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Three Millennia of Greek Literature
 

F. B. Tarbell, A History of Ancient Greek Art

The archaic period of Greek Sculpture. First half: 625 (?)-550 B.C.

A few typical works of the early archaic period

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ARISTOTLE

THE GREEK OLD TESTAMENT (SEPTUAGINT)

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SYMEON THE NEW THEOLOGIAN

CAVAFY

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Page 2

Another series of figures, much more numerously represented, gives us the corresponding type of male figure. One of the earliest examples of this series is shown in Fig. 78, a life-sized statue of Naxian marble, found on the island of Thera in 1836. The figure is completely nude. The attitude is like that of the female type just described, except that the left foot is advanced. Other statues, agreeing with this one in attitude, but showing various stages of development, have been found in many places, from Samos on the east to Actium on the west. Several features of this class of figures have been thought to betray Egyptian influence.[1] The rigid position might be adopted independently by primitive sculpture anywhere. But the fact that the left leg is invariably advanced, the narrowness of the hips, and the too high position frequently given to the ears –  did this group of coincidences with the stereotyped Egyptian standing figures come about without imitation? There is no historical difficulty in the way of assuming Egyptian influence, for as early as the seventh century Greeks certainly visited Egypt and it was perhaps in this century that the Greek colony of Naucratis was founded in the delta of the Nile. Here was a chance for Greeks to see Egyptian statues; and besides, Egyptian statuettes may have reached Greek shores in the way of commerce. But be the truth about this question what it may, the early Greek sculptors were as far as possible from slavishly imitating a fixed prototype. They used their own eyes and strove, each in his own way, to render what they saw. This is evident, when the different examples of the class of figures now under discussion are passed in review.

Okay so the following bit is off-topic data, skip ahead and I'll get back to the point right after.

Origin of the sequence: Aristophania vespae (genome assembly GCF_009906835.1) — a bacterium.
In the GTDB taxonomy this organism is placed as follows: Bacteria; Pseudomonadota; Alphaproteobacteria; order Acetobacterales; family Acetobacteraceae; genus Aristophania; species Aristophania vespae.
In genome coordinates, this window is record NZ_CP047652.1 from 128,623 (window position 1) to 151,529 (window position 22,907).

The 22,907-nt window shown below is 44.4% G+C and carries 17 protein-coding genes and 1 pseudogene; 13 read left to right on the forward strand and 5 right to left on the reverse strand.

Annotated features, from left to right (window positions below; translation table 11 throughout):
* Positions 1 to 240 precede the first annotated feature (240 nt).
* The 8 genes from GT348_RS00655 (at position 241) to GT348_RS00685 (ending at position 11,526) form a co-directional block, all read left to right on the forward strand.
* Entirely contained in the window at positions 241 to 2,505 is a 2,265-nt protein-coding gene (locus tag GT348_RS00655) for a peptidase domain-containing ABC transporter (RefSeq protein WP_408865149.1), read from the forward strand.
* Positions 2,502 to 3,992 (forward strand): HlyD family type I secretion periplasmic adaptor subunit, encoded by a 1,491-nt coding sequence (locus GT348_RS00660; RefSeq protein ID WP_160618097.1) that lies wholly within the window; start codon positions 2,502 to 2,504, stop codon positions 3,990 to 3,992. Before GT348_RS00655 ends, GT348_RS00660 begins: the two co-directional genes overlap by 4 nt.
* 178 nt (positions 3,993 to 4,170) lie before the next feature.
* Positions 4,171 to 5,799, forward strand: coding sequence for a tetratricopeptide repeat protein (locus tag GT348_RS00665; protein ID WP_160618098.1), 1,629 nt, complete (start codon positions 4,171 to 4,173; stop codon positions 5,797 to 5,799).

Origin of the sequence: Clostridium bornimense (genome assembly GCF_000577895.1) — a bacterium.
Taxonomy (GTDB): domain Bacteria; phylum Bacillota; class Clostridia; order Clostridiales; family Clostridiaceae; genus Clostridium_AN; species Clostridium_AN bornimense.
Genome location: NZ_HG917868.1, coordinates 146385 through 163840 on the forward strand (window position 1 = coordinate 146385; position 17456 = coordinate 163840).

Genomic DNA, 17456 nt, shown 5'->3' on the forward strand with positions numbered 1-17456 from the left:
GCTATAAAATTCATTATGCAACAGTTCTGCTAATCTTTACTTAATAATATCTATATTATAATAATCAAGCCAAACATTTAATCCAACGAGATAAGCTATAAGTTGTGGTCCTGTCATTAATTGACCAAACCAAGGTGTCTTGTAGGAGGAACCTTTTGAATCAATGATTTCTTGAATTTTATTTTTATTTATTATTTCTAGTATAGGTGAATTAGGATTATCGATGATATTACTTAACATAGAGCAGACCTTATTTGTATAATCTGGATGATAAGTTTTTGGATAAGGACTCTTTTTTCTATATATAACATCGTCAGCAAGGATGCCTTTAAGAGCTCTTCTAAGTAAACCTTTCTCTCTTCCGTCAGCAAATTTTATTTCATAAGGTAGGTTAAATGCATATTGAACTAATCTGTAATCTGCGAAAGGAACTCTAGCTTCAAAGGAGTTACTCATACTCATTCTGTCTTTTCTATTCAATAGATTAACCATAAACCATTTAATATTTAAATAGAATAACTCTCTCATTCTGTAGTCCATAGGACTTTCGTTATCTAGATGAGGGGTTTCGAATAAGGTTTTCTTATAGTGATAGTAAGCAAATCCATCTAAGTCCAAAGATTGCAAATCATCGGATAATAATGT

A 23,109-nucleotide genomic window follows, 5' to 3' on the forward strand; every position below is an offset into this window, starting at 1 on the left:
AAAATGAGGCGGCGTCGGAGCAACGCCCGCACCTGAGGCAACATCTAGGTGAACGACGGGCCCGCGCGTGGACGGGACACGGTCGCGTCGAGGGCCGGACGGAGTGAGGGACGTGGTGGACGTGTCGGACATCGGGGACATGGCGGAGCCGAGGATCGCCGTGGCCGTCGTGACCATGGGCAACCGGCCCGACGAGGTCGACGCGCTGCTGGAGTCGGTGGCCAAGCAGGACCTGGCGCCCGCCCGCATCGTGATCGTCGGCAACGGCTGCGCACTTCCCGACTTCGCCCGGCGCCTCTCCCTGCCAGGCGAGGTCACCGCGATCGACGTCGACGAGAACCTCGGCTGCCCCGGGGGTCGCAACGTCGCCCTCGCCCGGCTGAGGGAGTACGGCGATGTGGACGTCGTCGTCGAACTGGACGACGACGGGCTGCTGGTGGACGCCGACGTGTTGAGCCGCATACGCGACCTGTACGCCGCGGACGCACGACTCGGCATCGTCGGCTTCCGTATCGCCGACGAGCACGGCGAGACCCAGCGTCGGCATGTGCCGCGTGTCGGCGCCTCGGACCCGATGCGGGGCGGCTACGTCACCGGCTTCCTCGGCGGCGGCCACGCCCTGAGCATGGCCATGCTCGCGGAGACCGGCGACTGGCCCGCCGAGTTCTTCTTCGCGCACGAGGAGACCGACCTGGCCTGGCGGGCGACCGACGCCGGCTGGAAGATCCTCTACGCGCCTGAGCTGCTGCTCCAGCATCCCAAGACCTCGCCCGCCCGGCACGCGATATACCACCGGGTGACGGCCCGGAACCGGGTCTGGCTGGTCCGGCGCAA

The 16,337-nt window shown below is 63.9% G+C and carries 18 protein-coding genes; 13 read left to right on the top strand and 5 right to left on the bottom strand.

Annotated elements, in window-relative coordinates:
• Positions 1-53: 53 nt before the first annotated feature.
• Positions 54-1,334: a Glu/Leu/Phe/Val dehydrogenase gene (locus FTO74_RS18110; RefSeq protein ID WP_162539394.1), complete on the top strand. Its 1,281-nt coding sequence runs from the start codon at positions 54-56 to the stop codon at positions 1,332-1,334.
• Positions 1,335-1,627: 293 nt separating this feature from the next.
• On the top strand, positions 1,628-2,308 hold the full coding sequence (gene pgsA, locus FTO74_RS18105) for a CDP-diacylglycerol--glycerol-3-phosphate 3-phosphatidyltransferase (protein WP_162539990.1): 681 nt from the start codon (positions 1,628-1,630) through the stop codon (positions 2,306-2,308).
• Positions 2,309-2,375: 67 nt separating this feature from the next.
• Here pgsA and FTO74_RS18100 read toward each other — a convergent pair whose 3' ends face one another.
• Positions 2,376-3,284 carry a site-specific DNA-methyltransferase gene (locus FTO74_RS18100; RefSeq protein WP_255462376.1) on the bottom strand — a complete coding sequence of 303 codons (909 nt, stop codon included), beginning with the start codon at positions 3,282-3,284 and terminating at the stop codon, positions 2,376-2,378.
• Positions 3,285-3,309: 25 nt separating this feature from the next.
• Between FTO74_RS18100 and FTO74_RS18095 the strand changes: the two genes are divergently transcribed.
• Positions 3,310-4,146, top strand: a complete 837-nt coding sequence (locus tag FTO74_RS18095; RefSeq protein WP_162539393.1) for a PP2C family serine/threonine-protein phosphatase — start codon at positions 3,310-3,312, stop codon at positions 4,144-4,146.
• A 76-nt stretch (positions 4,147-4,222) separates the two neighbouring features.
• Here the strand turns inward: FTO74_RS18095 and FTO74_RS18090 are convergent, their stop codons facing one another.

[1] See Wolters's edition of Friederichs's "Gipsabgusse antiker Bildwerke," pages 11 12.


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